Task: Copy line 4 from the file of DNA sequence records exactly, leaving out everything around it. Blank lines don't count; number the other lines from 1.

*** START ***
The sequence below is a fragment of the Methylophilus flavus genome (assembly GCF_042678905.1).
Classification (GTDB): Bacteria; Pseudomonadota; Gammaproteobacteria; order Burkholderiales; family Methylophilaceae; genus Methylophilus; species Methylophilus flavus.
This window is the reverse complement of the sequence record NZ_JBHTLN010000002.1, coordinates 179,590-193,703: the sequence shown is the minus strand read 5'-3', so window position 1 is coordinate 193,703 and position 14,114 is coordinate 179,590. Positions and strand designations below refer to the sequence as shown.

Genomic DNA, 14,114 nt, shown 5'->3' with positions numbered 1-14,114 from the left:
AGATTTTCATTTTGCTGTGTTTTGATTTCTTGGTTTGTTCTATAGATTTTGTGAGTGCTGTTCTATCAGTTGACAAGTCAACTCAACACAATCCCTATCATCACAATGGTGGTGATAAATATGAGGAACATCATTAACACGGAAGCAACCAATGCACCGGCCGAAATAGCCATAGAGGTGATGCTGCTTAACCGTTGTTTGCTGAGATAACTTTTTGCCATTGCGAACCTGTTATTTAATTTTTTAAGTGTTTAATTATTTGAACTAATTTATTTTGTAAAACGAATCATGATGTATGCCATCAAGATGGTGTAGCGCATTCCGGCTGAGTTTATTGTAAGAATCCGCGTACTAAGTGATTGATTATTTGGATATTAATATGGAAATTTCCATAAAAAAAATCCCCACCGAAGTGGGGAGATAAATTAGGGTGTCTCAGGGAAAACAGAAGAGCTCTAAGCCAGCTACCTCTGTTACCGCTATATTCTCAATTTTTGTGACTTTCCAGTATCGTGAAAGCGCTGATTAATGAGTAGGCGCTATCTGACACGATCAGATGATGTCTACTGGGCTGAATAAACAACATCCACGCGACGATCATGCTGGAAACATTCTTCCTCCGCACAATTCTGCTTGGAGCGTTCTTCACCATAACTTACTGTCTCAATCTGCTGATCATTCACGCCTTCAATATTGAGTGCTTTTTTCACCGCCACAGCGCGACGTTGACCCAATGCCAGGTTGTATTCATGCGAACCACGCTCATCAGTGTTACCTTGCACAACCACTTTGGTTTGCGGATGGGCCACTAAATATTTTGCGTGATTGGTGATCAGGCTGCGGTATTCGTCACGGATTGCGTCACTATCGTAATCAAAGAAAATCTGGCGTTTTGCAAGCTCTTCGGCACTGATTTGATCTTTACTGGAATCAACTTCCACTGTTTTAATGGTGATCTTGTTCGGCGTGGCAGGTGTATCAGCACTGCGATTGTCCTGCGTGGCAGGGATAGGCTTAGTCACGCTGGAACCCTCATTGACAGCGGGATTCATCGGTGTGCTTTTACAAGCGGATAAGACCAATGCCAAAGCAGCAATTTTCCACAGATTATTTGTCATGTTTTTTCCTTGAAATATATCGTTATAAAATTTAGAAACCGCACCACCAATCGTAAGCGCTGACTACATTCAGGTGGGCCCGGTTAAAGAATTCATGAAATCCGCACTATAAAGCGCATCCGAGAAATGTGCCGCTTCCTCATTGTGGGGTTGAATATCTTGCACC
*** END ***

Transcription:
Genomic DNA, 14,114 nt, shown 5'->3' with positions numbered 1-14,114 from the left: